April 5, 2012
By Dan Namowitz
LightSquared, the capital venture whose plan to build a wireless network imploded because its technology blocked GPS signals, may file for bankruptcy, said published reports.
Several news organizations reported this week that the hedge-fund-financed company, of Reston, Va., has until April 30 to persuade bondholders not to pull the plug, despite big losses in 2011 and a Federal Communications Commission order in February revoking the network’s conditional network approval.
Philip Falcone, manager of the hedge fund that has invested about $3 billion in LightSquared, said that a “voluntary bankruptcy” might be a way to keep the company alive in a bid to complete the network, reports said. He was also reported looking into signal-filtering technology to solve interference problems.
The Reuters news service reported that creditors of Falcone’s Harbinger Capital Partners might force LightSquared into bankruptcy if he cannot forge a deal by the end of April. The report said several other hedge funds were considering holding LightSquared in default of a $1.6 billion loan.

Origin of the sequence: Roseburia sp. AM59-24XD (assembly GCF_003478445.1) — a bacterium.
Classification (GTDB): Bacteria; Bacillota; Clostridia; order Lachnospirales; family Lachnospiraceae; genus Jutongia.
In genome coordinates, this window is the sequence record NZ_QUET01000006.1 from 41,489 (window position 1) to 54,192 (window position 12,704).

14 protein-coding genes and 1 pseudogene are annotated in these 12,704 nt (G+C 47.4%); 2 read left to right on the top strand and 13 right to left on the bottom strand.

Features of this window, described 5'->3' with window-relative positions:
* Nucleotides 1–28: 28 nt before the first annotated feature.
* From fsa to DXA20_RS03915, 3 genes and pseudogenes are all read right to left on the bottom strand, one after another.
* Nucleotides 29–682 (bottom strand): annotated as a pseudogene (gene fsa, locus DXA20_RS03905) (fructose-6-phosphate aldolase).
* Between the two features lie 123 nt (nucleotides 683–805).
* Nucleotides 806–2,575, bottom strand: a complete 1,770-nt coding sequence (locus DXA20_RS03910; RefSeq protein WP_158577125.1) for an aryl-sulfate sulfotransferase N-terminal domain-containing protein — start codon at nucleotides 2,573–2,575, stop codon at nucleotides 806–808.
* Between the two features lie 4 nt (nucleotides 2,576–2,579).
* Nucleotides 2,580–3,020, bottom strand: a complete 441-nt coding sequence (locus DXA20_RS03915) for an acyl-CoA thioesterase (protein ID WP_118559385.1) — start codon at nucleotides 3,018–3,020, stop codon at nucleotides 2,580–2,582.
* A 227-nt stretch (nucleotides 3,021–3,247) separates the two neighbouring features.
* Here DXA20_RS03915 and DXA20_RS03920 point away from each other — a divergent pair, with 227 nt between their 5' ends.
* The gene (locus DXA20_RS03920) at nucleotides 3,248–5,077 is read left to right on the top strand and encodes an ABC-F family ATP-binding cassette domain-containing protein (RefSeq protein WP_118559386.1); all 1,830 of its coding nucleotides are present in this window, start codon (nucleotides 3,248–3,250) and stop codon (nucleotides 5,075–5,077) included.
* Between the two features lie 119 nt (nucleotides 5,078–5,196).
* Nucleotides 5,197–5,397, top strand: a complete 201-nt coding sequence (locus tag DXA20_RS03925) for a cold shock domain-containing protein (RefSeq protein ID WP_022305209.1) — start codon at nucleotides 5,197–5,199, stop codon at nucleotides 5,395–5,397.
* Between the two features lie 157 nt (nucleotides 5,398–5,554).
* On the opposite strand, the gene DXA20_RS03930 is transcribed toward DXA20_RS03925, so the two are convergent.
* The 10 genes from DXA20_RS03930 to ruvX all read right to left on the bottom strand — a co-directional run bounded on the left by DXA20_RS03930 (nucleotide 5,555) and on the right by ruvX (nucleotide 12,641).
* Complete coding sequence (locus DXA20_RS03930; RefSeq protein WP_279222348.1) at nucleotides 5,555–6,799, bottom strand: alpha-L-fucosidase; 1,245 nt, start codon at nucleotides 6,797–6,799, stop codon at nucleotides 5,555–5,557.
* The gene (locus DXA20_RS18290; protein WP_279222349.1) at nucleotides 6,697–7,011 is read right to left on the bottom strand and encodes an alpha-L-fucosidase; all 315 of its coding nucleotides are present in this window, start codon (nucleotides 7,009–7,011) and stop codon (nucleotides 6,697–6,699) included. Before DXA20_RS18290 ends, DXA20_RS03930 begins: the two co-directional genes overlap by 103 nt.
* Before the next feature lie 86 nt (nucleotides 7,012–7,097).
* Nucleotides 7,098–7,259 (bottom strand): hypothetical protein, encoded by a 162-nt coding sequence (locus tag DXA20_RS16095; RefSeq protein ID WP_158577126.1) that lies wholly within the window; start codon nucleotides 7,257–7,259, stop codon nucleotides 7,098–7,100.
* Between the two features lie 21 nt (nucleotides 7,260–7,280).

LightSquared first won conditional approval to proceed with its network in January 2011. Since then, opposition from private-sector and government agencies has focused on technical data from FCC-ordered tests that proved that the network’s powerful ground transmitting bases overwhelmed the weaker GPS signals.
The FCC revoked its approval in February in a proceeding that AOPA and the General Aviation Manufacturers Association urged be expeditiously closed. Also in February, LightSquared CEO Sanjiv Ahuja resigned.
Dan Namowitz is an aviation writer and flight instructor. He has been a pilot since 1985 and an instructor since 1990.
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